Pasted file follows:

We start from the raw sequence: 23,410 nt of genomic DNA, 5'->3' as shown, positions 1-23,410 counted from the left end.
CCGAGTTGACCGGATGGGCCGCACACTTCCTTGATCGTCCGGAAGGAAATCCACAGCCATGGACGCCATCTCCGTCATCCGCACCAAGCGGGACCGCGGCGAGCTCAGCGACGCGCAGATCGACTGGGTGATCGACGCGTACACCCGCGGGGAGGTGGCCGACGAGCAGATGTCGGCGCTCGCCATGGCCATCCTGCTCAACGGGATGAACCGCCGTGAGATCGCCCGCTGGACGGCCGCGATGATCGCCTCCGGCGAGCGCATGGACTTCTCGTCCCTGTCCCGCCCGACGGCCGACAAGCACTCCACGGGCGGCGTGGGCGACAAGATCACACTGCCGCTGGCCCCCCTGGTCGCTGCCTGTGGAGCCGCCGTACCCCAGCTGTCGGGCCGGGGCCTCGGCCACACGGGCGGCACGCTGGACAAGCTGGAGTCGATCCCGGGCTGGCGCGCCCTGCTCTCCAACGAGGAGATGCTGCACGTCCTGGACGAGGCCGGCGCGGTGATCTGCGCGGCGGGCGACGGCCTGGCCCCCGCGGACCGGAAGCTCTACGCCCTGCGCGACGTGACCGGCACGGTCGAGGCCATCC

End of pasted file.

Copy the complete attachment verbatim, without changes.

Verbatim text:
We start from the raw sequence: 23,410 nt of genomic DNA, 5'->3' as shown, positions 1-23,410 counted from the left end.
CCGAGTTGACCGGATGGGCCGCACACTTCCTTGATCGTCCGGAAGGAAATCCACAGCCATGGACGCCATCTCCGTCATCCGCACCAAGCGGGACCGCGGCGAGCTCAGCGACGCGCAGATCGACTGGGTGATCGACGCGTACACCCGCGGGGAGGTGGCCGACGAGCAGATGTCGGCGCTCGCCATGGCCATCCTGCTCAACGGGATGAACCGCCGTGAGATCGCCCGCTGGACGGCCGCGATGATCGCCTCCGGCGAGCGCATGGACTTCTCGTCCCTGTCCCGCCCGACGGCCGACAAGCACTCCACGGGCGGCGTGGGCGACAAGATCACACTGCCGCTGGCCCCCCTGGTCGCTGCCTGTGGAGCCGCCGTACCCCAGCTGTCGGGCCGGGGCCTCGGCCACACGGGCGGCACGCTGGACAAGCTGGAGTCGATCCCGGGCTGGCGCGCCCTGCTCTCCAACGAGGAGATGCTGCACGTCCTGGACGAGGCCGGCGCGGTGATCTGCGCGGCGGGCGACGGCCTGGCCCCCGCGGACCGGAAGCTCTACGCCCTGCGCGACGTGACCGGCACGGTCGAGGCCATCC